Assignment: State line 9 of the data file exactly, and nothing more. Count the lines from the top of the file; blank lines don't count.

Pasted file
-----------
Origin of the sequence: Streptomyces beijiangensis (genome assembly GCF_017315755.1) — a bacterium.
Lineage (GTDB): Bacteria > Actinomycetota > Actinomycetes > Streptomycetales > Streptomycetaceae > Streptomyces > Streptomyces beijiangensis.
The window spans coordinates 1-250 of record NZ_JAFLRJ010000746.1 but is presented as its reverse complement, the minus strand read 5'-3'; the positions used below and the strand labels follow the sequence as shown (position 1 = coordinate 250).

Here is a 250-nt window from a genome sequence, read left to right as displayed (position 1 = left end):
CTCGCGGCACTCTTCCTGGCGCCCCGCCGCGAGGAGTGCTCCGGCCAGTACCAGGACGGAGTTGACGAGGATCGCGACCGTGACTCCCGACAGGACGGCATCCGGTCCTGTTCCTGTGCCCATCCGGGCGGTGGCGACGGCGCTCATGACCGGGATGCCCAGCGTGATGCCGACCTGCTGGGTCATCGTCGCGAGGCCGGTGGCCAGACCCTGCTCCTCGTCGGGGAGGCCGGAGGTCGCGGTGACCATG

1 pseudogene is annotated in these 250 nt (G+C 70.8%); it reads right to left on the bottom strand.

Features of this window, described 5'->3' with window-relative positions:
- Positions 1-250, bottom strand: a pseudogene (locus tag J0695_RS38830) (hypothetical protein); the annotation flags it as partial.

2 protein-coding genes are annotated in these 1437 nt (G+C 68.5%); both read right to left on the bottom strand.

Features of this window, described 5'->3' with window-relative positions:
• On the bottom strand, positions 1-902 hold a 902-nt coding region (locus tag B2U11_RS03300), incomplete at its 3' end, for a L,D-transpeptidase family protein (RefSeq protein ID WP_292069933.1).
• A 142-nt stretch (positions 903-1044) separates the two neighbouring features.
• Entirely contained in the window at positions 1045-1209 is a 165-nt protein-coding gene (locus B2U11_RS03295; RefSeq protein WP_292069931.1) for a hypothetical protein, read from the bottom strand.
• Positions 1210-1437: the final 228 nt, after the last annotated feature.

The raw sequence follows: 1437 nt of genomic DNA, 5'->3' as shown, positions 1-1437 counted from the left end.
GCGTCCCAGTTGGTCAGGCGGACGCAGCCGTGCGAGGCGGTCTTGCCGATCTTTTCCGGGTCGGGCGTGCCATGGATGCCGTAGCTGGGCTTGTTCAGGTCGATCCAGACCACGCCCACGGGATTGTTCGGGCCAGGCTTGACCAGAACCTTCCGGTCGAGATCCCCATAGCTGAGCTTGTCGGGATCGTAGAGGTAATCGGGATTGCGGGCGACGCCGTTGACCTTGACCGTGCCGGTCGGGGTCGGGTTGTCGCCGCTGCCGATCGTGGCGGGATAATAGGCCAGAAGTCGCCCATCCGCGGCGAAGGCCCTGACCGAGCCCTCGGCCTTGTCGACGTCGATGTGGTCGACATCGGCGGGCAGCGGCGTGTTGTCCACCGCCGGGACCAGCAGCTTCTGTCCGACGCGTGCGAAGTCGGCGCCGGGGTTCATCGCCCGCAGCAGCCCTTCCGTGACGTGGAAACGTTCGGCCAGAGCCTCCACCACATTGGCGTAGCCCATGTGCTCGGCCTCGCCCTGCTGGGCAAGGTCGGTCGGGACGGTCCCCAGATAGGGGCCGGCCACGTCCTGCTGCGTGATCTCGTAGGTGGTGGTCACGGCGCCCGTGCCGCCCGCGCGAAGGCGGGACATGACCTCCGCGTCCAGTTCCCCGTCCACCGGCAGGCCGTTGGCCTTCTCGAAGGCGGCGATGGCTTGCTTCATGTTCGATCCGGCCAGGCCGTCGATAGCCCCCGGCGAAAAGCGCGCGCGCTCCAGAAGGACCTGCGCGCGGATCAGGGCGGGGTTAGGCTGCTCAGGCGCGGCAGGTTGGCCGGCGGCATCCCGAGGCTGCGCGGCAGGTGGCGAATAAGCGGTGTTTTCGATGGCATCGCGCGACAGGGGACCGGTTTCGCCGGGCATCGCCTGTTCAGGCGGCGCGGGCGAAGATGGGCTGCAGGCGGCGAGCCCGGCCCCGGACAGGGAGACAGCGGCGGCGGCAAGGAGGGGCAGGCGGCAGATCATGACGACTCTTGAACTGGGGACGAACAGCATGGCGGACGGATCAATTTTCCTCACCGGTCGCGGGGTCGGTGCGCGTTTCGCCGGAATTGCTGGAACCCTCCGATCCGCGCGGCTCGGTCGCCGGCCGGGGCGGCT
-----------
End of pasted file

2 protein-coding genes are annotated in these 1437 nt (G+C 68.5%); both read right to left on the bottom strand.